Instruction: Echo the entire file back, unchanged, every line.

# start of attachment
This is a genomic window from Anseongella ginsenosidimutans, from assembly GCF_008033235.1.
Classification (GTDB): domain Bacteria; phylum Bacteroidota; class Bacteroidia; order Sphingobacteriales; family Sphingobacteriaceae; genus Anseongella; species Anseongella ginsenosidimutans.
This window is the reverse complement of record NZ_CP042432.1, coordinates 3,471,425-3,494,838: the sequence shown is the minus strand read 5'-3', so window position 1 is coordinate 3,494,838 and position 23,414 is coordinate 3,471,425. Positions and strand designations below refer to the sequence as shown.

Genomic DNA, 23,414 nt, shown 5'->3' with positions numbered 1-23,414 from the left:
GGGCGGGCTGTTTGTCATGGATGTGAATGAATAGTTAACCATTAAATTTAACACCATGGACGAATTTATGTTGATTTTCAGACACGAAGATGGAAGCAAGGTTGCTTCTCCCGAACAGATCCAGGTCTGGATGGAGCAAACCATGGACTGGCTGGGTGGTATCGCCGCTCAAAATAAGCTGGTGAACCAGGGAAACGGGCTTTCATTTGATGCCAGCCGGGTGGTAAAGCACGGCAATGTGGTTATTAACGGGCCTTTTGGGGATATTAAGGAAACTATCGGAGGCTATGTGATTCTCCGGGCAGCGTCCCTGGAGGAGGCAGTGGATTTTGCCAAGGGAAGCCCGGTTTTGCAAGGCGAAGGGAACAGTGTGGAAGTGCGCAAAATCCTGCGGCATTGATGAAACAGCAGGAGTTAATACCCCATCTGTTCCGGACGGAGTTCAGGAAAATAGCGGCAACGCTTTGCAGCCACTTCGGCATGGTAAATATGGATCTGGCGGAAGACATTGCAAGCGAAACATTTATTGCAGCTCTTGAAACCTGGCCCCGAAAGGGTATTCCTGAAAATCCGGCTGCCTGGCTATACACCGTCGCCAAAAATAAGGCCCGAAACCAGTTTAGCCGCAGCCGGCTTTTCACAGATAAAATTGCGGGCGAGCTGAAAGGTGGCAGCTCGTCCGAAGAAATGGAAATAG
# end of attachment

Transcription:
This is a genomic window from Anseongella ginsenosidimutans, from assembly GCF_008033235.1.
Classification (GTDB): domain Bacteria; phylum Bacteroidota; class Bacteroidia; order Sphingobacteriales; family Sphingobacteriaceae; genus Anseongella; species Anseongella ginsenosidimutans.
This window is the reverse complement of record NZ_CP042432.1, coordinates 3,471,425-3,494,838: the sequence shown is the minus strand read 5'-3', so window position 1 is coordinate 3,494,838 and position 23,414 is coordinate 3,471,425. Positions and strand designations below refer to the sequence as shown.

Genomic DNA, 23,414 nt, shown 5'->3' with positions numbered 1-23,414 from the left:
GGGCGGGCTGTTTGTCATGGATGTGAATGAATAGTTAACCATTAAATTTAACACCATGGACGAATTTATGTTGATTTTCAGACACGAAGATGGAAGCAAGGTTGCTTCTCCCGAACAGATCCAGGTCTGGATGGAGCAAACCATGGACTGGCTGGGTGGTATCGCCGCTCAAAATAAGCTGGTGAACCAGGGAAACGGGCTTTCATTTGATGCCAGCCGGGTGGTAAAGCACGGCAATGTGGTTATTAACGGGCCTTTTGGGGATATTAAGGAAACTATCGGAGGCTATGTGATTCTCCGGGCAGCGTCCCTGGAGGAGGCAGTGGATTTTGCCAAGGGAAGCCCGGTTTTGCAAGGCGAAGGGAACAGTGTGGAAGTGCGCAAAATCCTGCGGCATTGATGAAACAGCAGGAGTTAATACCCCATCTGTTCCGGACGGAGTTCAGGAAAATAGCGGCAACGCTTTGCAGCCACTTCGGCATGGTAAATATGGATCTGGCGGAAGACATTGCAAGCGAAACATTTATTGCAGCTCTTGAAACCTGGCCCCGAAAGGGTATTCCTGAAAATCCGGCTGCCTGGCTATACACCGTCGCCAAAAATAAGGCCCGAAACCAGTTTAGCCGCAGCCGGCTTTTCACAGATAAAATTGCGGGCGAGCTGAAAGGTGGCAGCTCGTCCGAAGAAATGGAAATAG